If HART officials want an extension, it's up to them "to educate the legislators and state officials now about what's going on, what are some of the problems," she said. (Translation: HART must invent justifications for us to raise taxes.)

Luke (D, Punchbowl-Pauoa-Nuu­anu) said she expects the discussion to take place during hearings in the transportation and money committees before lawmakers have enough information to make intelligent choices.

Tokuda (D, Kailua-Kane­ohe) said she expects city officials to give a preview of their request at a joint informational budget briefing before the Finance and Ways and Means committees in mid-January, when the City and County of Hono­lulu and the other three counties typically outline their top legislative priorities for the session....

One key question is why a decision to extend the surcharge needs to be done in the 2015 Legislature and not closer to the 2022 sunset date when there will be a truer picture of the actual project cost, she said....

State Rep. Gene Ward (R, Kalama Valley-Queen's Gate-Hawaii Kai), a rail critic, said Hono­lulu officials are reneging on their agreement with state lawmakers and taxpayers to keep the tax going only through 2022.

"I think it's a broken promise, is a simple way of putting it," Ward said. He and others are reluctant to vote for any tax increase, and city officials should simply find a way to work the rail project so they can "live within their means." ....

Kobayashi said it may be time for HART officials to seriously consider scrapping plans for rail and instead allow buses, instead of trains, to travel exclusively along the 20-mile guideway from East Kapo­lei to Ala Moana Center.

Such a plan would eliminate the need for rail cars and tracks, and allow more commuters from outside the guideway, such as Wai­anae, Maka­kilo, Ewa Beach, Mili­lani and Wahiawa, to take advantage of a dedicated route without ever needing to get off their buses, she said.

"Maybe that might be cheaper," Koba­ya­shi said. "And then we wouldn't have to have park-and-rides."

In response to a Hono­lulu Star-Advertiser query, Grabauskas said in an email that it's too late to entertain that idea.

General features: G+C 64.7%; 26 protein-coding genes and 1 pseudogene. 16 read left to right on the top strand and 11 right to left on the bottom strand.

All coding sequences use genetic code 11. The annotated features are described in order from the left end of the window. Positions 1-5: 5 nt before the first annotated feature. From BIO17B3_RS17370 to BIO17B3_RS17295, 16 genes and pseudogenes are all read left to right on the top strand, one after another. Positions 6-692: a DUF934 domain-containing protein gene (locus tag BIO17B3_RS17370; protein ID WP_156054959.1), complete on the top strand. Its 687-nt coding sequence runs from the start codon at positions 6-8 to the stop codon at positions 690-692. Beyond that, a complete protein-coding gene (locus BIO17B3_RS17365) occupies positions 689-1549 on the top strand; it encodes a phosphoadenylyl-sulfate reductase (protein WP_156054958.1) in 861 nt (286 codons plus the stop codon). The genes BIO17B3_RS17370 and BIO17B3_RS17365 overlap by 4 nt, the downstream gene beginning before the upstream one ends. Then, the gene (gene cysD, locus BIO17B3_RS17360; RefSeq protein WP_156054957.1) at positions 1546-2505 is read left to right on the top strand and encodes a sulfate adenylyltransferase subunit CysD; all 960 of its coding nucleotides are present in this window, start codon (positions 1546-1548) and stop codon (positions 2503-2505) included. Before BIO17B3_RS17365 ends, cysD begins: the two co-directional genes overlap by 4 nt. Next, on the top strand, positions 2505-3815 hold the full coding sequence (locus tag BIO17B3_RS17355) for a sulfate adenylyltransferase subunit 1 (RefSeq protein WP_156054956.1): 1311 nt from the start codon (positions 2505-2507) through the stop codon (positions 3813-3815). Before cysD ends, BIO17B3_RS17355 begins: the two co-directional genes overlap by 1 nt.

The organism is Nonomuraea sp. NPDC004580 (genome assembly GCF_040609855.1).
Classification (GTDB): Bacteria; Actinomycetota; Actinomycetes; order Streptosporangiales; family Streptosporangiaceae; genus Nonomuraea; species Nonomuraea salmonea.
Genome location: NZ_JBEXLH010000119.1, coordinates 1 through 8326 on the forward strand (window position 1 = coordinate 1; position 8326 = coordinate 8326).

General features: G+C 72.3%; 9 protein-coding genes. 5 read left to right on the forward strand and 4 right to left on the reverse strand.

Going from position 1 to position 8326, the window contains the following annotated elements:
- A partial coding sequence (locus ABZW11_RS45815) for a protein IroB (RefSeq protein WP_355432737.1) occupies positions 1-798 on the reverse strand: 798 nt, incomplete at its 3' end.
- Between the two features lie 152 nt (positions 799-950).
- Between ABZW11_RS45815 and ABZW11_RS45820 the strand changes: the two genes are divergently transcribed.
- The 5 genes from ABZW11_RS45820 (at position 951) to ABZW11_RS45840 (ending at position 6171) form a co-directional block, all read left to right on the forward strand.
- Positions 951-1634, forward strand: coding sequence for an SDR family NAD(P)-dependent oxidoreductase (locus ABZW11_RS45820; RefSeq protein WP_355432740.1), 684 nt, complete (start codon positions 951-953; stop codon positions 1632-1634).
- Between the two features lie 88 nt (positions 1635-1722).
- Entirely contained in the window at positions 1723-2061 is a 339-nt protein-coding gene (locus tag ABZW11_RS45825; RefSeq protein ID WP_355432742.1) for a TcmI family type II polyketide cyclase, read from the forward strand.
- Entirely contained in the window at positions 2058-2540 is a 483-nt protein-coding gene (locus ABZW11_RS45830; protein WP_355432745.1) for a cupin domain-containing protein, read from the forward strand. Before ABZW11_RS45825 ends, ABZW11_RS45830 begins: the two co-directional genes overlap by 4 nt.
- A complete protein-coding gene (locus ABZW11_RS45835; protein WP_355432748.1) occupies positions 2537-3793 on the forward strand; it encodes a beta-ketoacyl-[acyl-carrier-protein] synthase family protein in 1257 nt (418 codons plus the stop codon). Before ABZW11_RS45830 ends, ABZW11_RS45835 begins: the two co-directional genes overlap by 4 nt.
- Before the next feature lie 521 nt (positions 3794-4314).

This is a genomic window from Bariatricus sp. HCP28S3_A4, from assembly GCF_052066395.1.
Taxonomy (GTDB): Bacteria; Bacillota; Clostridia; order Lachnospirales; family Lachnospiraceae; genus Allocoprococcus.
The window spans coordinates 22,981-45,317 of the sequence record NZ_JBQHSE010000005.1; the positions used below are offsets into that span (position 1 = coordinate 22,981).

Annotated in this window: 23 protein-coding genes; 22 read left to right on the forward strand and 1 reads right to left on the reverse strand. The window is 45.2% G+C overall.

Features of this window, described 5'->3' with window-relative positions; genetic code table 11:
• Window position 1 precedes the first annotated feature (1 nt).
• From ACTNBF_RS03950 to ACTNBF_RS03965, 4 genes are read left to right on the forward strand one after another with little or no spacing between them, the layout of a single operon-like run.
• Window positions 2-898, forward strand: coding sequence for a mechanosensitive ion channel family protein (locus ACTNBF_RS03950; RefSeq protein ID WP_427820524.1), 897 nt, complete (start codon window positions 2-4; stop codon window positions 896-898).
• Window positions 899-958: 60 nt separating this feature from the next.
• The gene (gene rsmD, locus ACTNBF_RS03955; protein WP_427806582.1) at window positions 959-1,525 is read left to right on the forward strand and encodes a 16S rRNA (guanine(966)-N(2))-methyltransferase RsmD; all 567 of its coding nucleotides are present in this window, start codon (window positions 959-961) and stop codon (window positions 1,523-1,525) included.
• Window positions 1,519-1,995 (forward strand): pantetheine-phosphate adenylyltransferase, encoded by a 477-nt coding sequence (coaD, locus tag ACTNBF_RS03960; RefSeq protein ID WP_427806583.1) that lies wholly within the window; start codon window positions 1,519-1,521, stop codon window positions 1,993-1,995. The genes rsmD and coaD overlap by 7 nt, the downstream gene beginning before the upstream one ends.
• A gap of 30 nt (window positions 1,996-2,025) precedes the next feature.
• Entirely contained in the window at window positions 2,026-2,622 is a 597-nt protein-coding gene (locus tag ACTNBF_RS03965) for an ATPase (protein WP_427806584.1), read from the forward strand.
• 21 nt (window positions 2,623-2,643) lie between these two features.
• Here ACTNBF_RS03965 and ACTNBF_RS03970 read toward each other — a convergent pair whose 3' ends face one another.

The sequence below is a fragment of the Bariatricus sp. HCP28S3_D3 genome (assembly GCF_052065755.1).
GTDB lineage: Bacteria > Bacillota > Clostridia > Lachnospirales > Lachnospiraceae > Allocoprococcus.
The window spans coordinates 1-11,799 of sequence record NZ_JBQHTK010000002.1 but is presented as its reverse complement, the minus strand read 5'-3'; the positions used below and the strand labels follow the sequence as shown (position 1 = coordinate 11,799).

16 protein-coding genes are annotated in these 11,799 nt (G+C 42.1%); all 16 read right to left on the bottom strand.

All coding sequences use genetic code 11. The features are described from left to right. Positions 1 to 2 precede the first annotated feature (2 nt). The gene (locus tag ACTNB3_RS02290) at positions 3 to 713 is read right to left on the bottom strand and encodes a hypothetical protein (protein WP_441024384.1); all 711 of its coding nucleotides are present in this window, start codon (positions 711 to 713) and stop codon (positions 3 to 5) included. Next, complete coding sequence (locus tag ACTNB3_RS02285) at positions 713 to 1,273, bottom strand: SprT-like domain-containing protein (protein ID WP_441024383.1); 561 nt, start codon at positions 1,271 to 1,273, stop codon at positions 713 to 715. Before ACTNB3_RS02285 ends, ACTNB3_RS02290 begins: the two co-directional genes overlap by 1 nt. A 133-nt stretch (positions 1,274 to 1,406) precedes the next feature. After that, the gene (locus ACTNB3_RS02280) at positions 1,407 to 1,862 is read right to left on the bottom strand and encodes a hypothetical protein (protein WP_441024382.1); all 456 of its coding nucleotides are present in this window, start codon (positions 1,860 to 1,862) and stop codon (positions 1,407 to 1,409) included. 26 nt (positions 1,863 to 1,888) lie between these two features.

Under the city's full funding agreement with the Federal Transit Administration, "we are not allowed to change our plans mid-stream from a rail transit system to one using buses," Grabauskas said. "To switch from steel-on-steel rail technology to buses using rubber tires, we would have to return the existing federal funding and reapply for the money."

read ... Lawmakers question the rush to extend rail surcharge

$500M Short? HART Cites Its Own Incompetence as Reason for Massive GE Tax Hike

SA: Oahu's rail transit system is on track to cost at least half a billion dollars more than originally budgeted, according to a financial assessment released Thursday by rail officials, who blamed lagging tax revenues, fast-rising construction costs and project delays.

The report, presented at the Honolulu Authority for Rapid Transportation board meeting in Kapolei, warns that the $5.26 billion rail project could wind up costing taxpayers 10 to 15 percent more than budgeted. A 15 percent increase would raise the project's total cost to more than $6 billion.

To deal with the mounting costs, rail officials are floating (Straw-Man arguments designed to steer the gullible into extending the 0.5% GE Tax) several possibilities, including one the city has been reluctant to take so far: Diverting more than $200 million in federal dollars normally used for the city's bus system. (Now we will discuss this straw-man proposal at length to scare you into raising taxes.)

Those so-called "5307" federal Urbanized Area Formula Program funds were included in the financial plan to build rail essentially as an added layer of insurance, even though various elected leaders and bus advocates questioned the move. Federal transit officials also cautioned against using those dollars for rail, citing Honolulu's relatively old bus fleet.

Now, in its "project risks update" report, HART officials say the city will have to come up with $210 million from somewhere else if it wants to keep avoiding the federal bus dollars included in the rail financial plan.  (OK.  Enough with the Straw Man, lets get to the real point.)

The new HART report further suggests that to help pay the growing costs to complete the project, city and rail officials should consider extending the 0.5 percent general excise tax surcharge for Oahu, which is scheduled to expire in 2022 -- or even lift the tax's sunset altogether.